Service Provider Cloud

Meg Whitman: HPE Will Live on the Intelligent Edge

LAS VEGAS -- HPE Discovery -- When it comes to building and maintaining an IT infrastructure, Hewlett Packard Enterprise CEO Meg Whitman sees a future where companies invest more in hybrid IT, with most computing moving to the "intelligent edge."

During her keynote address here Tuesday, Whitman laid out a vision for HPE that takes advantage of the company's recent acquisitions, including SimpliVity, Nimble Storage and SGI, as well as enterprises' desires to use a combination of public and private clouds to support different applications and workloads.

HPE has been undergoing turbulent times, including selling off some businesses and reorganizing, along with a recent quarterly loss. Looking beyond the present doldrums, Whitman detailed a strategy for the company that addresses digital transformation, including up-and-coming technologies such as Internet of Things (IoT).

Edge computing is a key part of that strategy.

CEO Meg Whitman at Discover. (Source: ECN)
CEO Meg Whitman at Discover.
(Source: ECN)

"The edge is the world that lives outside your data center," Whitman said. "It's where you interact with your customers. It's where you are manufacturing your products. It's where your employees sit. And it's where digital transformation will have the most profound impact on your business, creating new workforce experiences, transforming your operations and creating unique and differentiated customer experiences."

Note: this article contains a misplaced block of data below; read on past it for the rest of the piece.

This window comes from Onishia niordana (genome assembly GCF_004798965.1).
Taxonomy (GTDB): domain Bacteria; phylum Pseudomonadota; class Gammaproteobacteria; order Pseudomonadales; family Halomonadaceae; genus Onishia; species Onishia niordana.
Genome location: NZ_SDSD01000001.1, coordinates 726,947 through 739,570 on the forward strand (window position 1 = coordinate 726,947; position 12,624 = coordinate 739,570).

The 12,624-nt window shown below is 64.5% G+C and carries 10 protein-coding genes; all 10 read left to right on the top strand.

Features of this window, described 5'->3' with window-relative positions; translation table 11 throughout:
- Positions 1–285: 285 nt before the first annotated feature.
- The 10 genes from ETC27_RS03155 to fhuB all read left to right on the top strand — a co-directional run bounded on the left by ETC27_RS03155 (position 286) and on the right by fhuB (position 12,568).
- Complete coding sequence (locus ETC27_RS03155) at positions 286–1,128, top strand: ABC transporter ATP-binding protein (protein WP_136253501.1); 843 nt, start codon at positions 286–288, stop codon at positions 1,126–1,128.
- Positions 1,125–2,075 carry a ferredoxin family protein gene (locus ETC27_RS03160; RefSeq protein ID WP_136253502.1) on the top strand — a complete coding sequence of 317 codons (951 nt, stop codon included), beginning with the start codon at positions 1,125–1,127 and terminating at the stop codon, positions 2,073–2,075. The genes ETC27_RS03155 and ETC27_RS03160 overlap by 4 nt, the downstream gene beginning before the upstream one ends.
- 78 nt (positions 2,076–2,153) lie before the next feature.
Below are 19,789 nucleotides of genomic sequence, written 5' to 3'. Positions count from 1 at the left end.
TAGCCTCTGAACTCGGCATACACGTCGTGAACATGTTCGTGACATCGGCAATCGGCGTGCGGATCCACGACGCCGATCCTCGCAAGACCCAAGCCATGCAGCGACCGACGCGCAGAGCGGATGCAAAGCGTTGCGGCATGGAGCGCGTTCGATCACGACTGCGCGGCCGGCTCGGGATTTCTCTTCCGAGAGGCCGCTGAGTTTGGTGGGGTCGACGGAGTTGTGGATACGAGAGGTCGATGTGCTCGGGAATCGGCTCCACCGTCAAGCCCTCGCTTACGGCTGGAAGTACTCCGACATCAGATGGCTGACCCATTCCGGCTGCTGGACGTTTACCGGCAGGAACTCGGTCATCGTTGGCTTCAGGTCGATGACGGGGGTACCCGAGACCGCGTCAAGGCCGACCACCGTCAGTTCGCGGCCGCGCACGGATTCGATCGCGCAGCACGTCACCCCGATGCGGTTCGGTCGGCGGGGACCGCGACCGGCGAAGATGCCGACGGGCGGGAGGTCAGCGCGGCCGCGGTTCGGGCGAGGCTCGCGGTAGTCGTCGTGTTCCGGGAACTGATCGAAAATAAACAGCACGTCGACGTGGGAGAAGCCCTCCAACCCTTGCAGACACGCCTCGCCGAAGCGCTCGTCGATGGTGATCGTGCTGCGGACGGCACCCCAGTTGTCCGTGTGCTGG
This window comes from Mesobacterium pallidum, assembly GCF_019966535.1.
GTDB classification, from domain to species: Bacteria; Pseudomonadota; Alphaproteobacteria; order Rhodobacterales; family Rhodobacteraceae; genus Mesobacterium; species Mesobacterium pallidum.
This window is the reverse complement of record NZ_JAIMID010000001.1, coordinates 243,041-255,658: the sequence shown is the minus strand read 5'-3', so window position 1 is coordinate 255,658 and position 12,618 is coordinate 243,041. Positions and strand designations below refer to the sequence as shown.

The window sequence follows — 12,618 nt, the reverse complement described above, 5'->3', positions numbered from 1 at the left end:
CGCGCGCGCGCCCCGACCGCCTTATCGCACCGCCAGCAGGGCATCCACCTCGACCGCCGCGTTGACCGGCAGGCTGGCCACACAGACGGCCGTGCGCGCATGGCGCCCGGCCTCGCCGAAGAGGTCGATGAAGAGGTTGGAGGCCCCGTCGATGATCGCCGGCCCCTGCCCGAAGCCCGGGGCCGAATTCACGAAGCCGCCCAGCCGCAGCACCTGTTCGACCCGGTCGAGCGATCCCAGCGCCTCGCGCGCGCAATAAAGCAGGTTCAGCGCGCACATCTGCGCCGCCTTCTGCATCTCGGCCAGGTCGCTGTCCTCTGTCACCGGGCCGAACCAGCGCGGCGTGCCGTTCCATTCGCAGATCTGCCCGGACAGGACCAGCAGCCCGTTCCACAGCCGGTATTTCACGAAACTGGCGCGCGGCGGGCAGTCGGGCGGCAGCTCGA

She added, "It's also where companies are most at risk of being disruptive."

Edge computing means a lot more data coming in from a lot more devices. HPE's customers will need to understand this data fast, and can't wait for the information to flow back to a centralized data center or the cloud, Whitman said.

HPE Edgeline, Aruba networking offerings, are key to the edge computing strategy. Whitman called these the "tip of the spear" for the intelligent edge. Whitman also believes the company's SGI acquisition will give the company an competitive advantage.

Whitman detailed HPE's strategy of hybrid IT by talking about the "cloud cliff," the point at which the public cloud does not meet business needs, for reasons such as control, cost or security. Enterprises want to control certain workloads within their own data centers, as well as within their own private clouds. (See HPE Goes All in With Hybrid IT.)

To hammer home that point, Clark Golestani, president for Emerging Businesses and Global CIO at Merck, detailed how his company weighed the benefits of going all to the public or working in the hybrid cloud. In the end, the drug maker went with hybrid.

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Merck's business is driven by regulatory constraints and privacy requirements. Cost containment is very important to Merck as well. These factors "really drove to a converged infrastructure solution on-premises," Golestani said.

In order to simplify the hybrid approach, HPE is pushing its Synergy composable infrastructure, which allows IT to manage a data center through a pool of resources that is controlled by software. It also introduced Project New Stack, a new type of management layer that is slated for beta later this year.

And HPE's PointEdge consulting service helps customers make sense of their data. "It's about turning insight into action," she said.

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— Scott Ferguson, Editor, Enterprise Cloud News. Follow him on Twitter @sferguson_LR.

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